List and hearken, gentlemen,
That be of free-born blood,
I shall you tell of a good yeoman,
His name was Robin Hood.
Robin was a proud outlaw,
While as he walked on the ground.
So courteous an outlaw as he was one
Was never none else found.
In the days of good King Harry the Second of England—he of the warring sons—there were certain forests in the north country set aside for the King's hunting, and no man might shoot deer therein under penalty of death. These forests were guarded by the King's Foresters, the chief of whom, in each wood, was no mean man but equal in authority to the Sheriff in his walled town, or even to my lord Bishop in his abbey.
One of the greatest of royal preserves was Sherwood and Barnesdale forests near the two towns of Nottingham and Barnesdale. Here for some years dwelt one Hugh Fitzooth as Head Forester, with his good wife and son Robert. The boy had been born in Lockesley town—in the year 1160, stern records say—and was often called Lockesley, or Rob of Lockesley. He was a comely, well-knit stripling, and as soon as he was strong enough to walk his chief delight was to go with his father into the forest. As soon as his right arm received thew and sinew he learned to draw the long bow and speed a true arrow. While on winter evenings his greatest joy was to hear his father tell of bold Will o' the Green, the outlaw, who for many summers defied the King's Foresters and feasted with his men upon King's deer. And on other stormy days the boy learned to whittle out a straight shaft for the long bow, and tip it with gray goose feathers.
The fond mother sighed when she saw the boy's face light up at these woodland tales. She was of gentle birth, and had hoped to see her son famous at court or abbey. She taught him to read and to write, to doff his cap without awkwardness and to answer directly and truthfully both lord and peasant. But the boy, although he took kindly to these lessons of breeding, was yet happiest when he had his beloved bow in hand and strolled at will, listening to the murmur of the trees.
Two playmates had Rob in these gladsome early days. One was Will Gamewell, his father's brother's son, who lived at Gamewell Lodge, hard by Nottingham town. The other was Marian Fitzwalter, only child of the Earl of Huntingdon. The castle of Huntingdon could be seen from the top of one of the tall trees in Sherwood; and on more than one bright day Rob's white signal from this tree told Marian that he awaited her there: for you must know that Rob did not visit her at the castle. His father and her father were enemies. Some people whispered that Hugh Fitzooth was the rightful Earl of Huntingdon, but that he had been defrauded out of his lands by Fitzwalter, who had won the King's favor by a crusade to the Holy Land. But little cared Rob or Marian for this enmity, however it had arisen. They knew that the great green—wood was open to them, and that the wide, wide world was full of the scent of flowers and the song of birds.
Days of youth speed all too swiftly, and troubled skies come all too soon. Rob's father had two other enemies besides Fitzwalter, in the persons of the lean Sheriff of Nottingham and the fat Bishop of Hereford. These three enemies one day got possession of the King's ear and whispered therein to such good—or evil—purpose that Hugh Fitzooth was removed from his post of King's Forester. He and his wife and Rob, then a youth of nineteen, were descended upon, during a cold winter's evening, and dispossessed without warning. The Sheriff arrested the Forester for treason—of which, poor man, he was as guiltless as you or I—and carried him to Nottingham jail. Rob and his mother were sheltered over night in the jail, also, but next morning were roughly bade to go about their business. Thereupon they turned for succor to their only kinsman, Squire George of Gamewell, who sheltered them in all kindness.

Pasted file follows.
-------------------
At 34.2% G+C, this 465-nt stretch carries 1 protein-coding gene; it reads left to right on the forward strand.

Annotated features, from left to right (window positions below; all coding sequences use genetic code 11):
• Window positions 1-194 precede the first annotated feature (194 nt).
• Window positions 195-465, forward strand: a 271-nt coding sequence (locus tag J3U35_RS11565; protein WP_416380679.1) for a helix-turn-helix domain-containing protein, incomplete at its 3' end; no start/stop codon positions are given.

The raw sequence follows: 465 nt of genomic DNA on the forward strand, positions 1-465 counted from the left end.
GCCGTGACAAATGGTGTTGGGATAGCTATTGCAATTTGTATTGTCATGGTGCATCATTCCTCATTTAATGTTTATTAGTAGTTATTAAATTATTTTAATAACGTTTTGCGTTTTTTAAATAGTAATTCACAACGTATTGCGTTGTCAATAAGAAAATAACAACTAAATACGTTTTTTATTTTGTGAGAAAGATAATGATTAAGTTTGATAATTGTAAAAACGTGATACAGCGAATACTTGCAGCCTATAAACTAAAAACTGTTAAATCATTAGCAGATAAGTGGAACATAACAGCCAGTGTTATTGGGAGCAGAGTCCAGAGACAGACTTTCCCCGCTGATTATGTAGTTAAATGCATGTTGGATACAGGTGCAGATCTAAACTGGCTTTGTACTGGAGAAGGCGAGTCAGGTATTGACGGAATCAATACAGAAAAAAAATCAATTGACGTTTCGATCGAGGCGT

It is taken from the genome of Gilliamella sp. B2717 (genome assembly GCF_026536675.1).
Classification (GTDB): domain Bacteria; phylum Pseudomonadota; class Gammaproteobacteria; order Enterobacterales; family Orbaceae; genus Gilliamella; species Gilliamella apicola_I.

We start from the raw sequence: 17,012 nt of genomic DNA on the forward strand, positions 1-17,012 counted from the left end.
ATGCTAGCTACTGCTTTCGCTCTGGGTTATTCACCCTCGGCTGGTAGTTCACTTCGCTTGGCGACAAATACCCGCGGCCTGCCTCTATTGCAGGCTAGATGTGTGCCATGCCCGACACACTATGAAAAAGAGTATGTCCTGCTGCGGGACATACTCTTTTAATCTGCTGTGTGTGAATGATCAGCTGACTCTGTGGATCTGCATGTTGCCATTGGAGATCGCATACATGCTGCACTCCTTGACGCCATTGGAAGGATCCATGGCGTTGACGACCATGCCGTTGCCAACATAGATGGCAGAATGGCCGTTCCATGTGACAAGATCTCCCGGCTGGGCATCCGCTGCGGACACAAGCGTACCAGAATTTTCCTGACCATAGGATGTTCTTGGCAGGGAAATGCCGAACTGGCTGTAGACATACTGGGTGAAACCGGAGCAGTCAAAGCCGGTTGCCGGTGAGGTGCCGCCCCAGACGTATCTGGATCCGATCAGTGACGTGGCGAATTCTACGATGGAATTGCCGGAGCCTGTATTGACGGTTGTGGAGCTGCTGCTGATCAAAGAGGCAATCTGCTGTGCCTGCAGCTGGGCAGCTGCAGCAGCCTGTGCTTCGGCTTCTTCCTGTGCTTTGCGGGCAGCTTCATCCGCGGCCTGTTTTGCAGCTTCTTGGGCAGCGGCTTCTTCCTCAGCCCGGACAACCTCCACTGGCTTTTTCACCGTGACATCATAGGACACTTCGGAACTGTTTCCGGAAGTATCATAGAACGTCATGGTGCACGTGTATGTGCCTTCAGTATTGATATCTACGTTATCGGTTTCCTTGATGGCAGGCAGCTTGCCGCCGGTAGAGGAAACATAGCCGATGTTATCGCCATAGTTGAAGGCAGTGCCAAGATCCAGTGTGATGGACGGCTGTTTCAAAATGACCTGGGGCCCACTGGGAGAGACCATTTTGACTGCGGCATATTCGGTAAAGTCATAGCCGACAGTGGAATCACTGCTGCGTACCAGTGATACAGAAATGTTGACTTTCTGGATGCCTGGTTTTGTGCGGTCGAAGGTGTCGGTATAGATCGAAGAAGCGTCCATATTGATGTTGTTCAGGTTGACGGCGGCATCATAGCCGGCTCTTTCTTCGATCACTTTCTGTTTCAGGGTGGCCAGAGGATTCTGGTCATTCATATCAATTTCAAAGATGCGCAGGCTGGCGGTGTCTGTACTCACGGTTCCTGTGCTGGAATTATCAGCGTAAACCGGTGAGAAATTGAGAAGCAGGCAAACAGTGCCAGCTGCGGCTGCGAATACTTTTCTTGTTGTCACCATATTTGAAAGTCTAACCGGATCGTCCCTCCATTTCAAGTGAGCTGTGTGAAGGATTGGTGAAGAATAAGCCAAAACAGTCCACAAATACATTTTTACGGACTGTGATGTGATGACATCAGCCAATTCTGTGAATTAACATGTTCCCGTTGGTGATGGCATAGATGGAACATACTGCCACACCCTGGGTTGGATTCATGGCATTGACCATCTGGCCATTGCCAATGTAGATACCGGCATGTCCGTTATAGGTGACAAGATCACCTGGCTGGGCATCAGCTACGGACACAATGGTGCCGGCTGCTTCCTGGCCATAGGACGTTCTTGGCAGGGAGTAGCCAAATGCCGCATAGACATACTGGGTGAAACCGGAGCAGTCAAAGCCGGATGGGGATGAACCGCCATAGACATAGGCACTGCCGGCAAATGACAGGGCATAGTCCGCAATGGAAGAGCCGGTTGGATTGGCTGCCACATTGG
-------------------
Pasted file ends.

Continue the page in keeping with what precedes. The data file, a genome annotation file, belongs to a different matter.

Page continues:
But the shock, and the winter night's journey, proved too much for Dame Fitzooth. She had not been strong for some time before leaving the forest. In less than two months she was no more. Rob felt as though his heart was broken at this loss. But scarcely had the first spring flowers begun to blossom upon her grave, when he met another crushing blow in the loss of his father. That stern man had died in prison before his accusers could agree upon the charges by which he was to be brought to trial.
Two years passed by. Rob's cousin Will was away at school; and Marian's father, who had learned of her friendship with Rob, had sent his daughter to the court of Queen Eleanor. So these years were lonely ones to the orphaned lad. The bluff old Squire was kind to him, but secretly could make nothing of one who went about brooding and as though seeking for something he had lost. The truth is that Rob missed his old life in the forest no less than his mother's gentleness, and his father's companionship. Every time he twanged the string of the long bow against his shoulder and heard the gray goose shaft sing, it told him of happy days that he could not recall.
One morning as Rob came in to breakfast, his uncle greeted him with, "I have news for you, Rob, my lad!" and the hearty old Squire finished his draught of ale and set his pewter tankard down with a crash.
"What may that be, Uncle Gamewell?" asked the young man.
"Here is a chance to exercise your good long bow and win a pretty prize. The Fair is on at Nottingham, and the Sheriff proclaims an archer's tournament. The best fellows are to have places with the King's Foresters, and the one who shoots straightest of all will win for prize a golden arrow—a useless bauble enough, but just the thing for your lady love, eh, Rob my boy?" Here the Squire laughed and whacked the table again with his tankard.
Rob's eyes sparkled. "'Twere indeed worth shooting for, uncle mine," he said. "I should dearly love to let arrow fly alongside another man. And a place among the Foresters is what I have long desired. Will you let me try?"
"To be sure," rejoined his uncle. "Well I know that your good mother would have had me make a clerk of you; but well I see that the greenwood is where you will pass your days. So, here's luck to you in the bout!" And the huge tankard came a third time into play.